In the aftermath of forever Evil event, I’m seeing some interesting changes in the world. The biggest and most interesting drive here is that Lex Luthor is leveraging his newfound celebrity to try and join the Justice League. Why you ask? Well the man said it best with the Lasso of Truth around his arms.
“I am an ego maniac.”
Lex wants to have the world loving him forever, and to that end he wants to help the Justice League save the world. He sees the biggest threat to their world being whatever destroyed Earth 3. As a peace offering, Lex has built a brand new Watchtower and invited Captain Marvel to join the League as well.
As you can imagine, most of the League, who has spend the last three days looking for Lex, still isn’t happy with the idea of him joining the League, even if the public blames them for the Secret Society entering our world.
At the end of Forever Evil we got a run down of all of the evil Justice League’s members. The Owlman is still unaccounted for, but they never touch upon Power Ring, mostly because he was dismembered and killed by Sinestro. The ring DID fly off however, and Justice League #30 shows us exactly who it went to; A woman by the name of Jessica Cruz.
This entire situation is pretty awesome. With the villains still on the loose in the DC universe and the threat of the new Anti-Monitor there is still quite a bit of peril to capitalize on. Can I just say how much I love that he has made his way back into world, by the way? Apart from the parallels of Lex Luthor wanting to join the League and the time period of him being the president in the past, the Power Ring and the sheer amount of knowledge and uncharacteristic charity from Mr. Luthor is really making the post Forever Evil Justice League something worth reading. Hopefully, DC can keep these things up throughout their other huge events, Futures End, Batman Eternal, and the mysterious third weekly series in the works.

THANOS ANNUAL #1 (Marvel)Thanos Annual
I’m not a fan of books being called Annuals when there is no ongoing series to support it. Lately Marvel’s Annuals have been little more than glorified money grabs and one-shots that have next to no purpose.
Sadly, this is another example of that. Now, I’m a big Thanos fan. More to the point I’m a fan of the COMIC BOOK version of Thanos. I couldn’t care less about the movie stuff and personally dislike all the changes to Thanos and his past because of some movies. When I saw this was coming out and it was written by Jim Starlin, the man who made Thanos, I was excited because I figured all the silliness of Thanos Rising would be done away with and we would finally have THE Thanos back. Instead, we get a story that is honestly very pointless.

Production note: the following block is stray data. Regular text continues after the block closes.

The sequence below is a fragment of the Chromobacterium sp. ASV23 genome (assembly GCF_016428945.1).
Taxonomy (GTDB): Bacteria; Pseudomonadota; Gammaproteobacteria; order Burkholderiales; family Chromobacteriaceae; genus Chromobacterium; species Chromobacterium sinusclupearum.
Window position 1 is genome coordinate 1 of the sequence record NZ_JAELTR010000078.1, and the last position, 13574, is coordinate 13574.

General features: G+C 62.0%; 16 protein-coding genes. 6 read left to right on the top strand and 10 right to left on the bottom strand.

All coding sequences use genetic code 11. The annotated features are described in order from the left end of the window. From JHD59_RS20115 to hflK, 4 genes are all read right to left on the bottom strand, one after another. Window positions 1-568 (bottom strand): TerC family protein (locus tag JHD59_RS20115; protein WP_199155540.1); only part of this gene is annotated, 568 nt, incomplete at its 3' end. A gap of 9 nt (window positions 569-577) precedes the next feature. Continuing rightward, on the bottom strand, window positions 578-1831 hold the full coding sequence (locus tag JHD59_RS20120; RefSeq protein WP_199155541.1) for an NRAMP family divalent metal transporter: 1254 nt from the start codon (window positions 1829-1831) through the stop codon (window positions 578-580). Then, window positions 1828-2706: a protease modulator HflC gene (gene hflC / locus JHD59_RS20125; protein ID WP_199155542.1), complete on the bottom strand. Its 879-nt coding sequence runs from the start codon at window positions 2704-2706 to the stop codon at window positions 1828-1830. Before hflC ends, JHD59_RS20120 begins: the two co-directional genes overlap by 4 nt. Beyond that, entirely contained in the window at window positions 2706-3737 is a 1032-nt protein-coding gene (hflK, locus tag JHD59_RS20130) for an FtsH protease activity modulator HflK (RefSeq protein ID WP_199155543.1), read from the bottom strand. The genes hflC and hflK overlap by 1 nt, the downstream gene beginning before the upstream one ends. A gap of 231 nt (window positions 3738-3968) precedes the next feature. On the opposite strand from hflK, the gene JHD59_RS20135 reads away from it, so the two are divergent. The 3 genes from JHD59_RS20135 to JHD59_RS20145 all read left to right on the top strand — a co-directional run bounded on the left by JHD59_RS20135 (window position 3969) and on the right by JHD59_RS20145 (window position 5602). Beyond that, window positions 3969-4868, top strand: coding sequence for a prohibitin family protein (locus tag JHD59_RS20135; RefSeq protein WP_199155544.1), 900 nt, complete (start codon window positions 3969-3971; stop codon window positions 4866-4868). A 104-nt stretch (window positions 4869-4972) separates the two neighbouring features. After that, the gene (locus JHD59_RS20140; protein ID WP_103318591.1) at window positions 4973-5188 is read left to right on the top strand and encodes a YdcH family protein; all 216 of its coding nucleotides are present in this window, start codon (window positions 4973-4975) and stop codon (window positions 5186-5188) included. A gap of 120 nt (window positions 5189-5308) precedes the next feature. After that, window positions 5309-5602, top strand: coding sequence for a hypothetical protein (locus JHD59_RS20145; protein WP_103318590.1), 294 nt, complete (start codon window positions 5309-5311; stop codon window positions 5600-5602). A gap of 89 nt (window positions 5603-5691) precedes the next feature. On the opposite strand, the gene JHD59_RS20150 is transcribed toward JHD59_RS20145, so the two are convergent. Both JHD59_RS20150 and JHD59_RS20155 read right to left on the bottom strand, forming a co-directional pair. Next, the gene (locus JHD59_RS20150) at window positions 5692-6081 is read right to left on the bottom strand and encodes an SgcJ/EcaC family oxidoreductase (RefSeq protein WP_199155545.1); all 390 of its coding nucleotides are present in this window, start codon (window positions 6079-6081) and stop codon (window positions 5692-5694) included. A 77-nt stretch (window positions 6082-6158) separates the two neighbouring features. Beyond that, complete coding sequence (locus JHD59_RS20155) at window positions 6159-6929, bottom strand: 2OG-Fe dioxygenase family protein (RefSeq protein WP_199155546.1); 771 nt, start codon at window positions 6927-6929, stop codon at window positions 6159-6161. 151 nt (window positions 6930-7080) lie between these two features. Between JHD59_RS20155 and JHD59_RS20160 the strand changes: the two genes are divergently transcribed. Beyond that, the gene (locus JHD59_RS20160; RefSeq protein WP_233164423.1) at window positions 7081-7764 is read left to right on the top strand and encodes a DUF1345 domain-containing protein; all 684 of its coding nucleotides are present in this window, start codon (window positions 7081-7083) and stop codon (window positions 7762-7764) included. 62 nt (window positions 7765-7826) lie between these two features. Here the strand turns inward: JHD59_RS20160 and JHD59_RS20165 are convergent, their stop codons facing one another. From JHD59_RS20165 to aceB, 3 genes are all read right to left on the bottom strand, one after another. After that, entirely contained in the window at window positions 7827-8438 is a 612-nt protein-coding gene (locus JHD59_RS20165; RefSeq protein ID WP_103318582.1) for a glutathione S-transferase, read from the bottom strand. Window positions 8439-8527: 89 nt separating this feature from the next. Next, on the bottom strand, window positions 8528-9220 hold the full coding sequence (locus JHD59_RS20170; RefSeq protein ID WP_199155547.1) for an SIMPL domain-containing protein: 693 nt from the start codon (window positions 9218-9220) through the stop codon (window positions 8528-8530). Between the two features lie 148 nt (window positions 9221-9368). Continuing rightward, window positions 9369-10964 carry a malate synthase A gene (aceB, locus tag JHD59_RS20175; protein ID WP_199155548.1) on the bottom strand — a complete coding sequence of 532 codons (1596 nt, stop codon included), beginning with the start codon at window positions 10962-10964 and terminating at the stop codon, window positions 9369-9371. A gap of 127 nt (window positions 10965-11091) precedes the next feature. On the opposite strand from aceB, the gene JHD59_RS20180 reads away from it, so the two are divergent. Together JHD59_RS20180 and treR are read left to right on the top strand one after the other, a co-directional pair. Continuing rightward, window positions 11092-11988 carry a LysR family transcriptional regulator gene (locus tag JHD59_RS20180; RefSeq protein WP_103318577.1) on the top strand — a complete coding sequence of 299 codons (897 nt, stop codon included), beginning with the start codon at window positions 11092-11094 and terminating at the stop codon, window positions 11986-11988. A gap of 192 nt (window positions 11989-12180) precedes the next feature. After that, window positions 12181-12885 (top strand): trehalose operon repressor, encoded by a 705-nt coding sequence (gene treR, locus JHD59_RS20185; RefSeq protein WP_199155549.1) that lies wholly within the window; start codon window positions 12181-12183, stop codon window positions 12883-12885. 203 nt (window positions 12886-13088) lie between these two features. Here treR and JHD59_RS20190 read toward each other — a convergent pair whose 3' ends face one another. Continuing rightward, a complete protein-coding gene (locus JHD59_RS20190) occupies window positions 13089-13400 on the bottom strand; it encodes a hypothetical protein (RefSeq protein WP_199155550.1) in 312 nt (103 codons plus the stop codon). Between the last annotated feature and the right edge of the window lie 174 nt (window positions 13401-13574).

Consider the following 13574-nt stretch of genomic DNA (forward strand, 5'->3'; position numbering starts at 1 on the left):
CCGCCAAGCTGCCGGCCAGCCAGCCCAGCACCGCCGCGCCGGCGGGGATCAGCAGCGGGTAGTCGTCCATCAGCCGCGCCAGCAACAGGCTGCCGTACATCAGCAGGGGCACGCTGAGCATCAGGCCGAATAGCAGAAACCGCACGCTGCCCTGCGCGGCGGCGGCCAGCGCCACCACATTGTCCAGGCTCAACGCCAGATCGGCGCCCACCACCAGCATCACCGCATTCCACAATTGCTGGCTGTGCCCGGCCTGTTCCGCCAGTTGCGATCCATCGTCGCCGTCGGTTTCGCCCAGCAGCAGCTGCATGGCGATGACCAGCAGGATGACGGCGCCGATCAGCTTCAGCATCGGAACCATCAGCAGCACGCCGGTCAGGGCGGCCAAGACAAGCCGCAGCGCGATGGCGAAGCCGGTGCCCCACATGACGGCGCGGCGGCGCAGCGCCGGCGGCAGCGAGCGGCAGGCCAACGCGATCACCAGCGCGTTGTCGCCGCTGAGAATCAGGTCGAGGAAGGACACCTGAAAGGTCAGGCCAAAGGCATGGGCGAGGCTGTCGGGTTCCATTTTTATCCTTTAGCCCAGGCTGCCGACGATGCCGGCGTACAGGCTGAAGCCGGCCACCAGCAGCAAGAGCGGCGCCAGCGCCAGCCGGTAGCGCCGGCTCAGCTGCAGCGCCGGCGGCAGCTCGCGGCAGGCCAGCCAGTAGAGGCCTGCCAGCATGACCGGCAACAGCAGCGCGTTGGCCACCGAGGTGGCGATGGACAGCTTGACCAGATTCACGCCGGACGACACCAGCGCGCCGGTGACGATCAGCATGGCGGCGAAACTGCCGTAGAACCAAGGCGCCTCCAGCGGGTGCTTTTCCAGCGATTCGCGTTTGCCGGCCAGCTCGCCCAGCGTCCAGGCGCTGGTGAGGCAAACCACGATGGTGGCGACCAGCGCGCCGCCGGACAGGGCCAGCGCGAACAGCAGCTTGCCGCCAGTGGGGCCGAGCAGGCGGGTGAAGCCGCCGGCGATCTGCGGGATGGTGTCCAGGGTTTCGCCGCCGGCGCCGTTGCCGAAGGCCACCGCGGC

Having just lost the Cosmic Cube Thanos ends up in Mephisto’s realm only to be confronted with a future figment of Thanos. Apparently when the Mad Titan had the Infinity Gauntlet (back when that meant something) he sent avatars to different points of the past and future to figure things out. Sounds cool right? Well, not so much when it’s explained that once the avatar fades away neither version of Thanos will remember the interaction. So what’s the point? There really isn’t much of one other than Thanos learning how important he is to future events, something he learns while talking with The Living Tribunal (always awesome seeing the Cosmics in any book). All the conversation will do is fuel rumors of a New 52-style reboot of the Marvel Universe which, by the way, would be a STUPID STUPID STUPID idea.
My suggestion for this is to pick it up for the art. Ron Lim is one of the few people who can draw Thanos and do him justice. If you can try to find the Infinity Gauntlet variant cover, I was lucky to get it and have used the image of it here. -Skott Jimenez

TREES #1 (Image)Trees
It’s always personally exciting for me whenever Warren Ellis puts out a new comic. Moon Knight has been rocking it in just 3 issues and feels more like a Warren Ellis classic than a Marvel-made book. Trees #1 is a prime example of Warren Ellis writing in classic mode again, with high concepts at the forefront punctuated by story beats that just scream “cool”. There are plenty of his Sci-Fi-isms floating around, and the world/history gets built within a manner of pages, leaving room for the story to come rather than floating around a “what happened over the years” scenario. The art by Jason Howard is equally refined, with a mastery of body language, movement, and conveying of action. His art is tight and concise but never feels sterilized or strangled into submission. There’s a slight freeform element to it in the designs and panel work but never feels too sloppy or loose. Howard’s penciling strikes the right balance between psychedelia and hardcore, action-packed aesthetics. On surface level, it may look simplistic and even a little standard but there’s a staggering amount of depth here, even to a single panel. Trees #1 is an easy recommendation to Ellis fans or someone looking to get into the works of Ellis. It just looks and feels like a classic Warren Ellis piece, and reminds me a lot of Transmetropolitan (arguably among the five greatest comics ever created) and Planetary (almost as good as the prior but not quite). There are a number of dense and thought-provoking ideas packed in a single issue, just like the best Warren Ellis stories on the market. I have no idea how long it’ll last, but here’s to Trees having a potentially long future, and going down as another great Ellis stories in a market chock-full of them. -Julien Loeper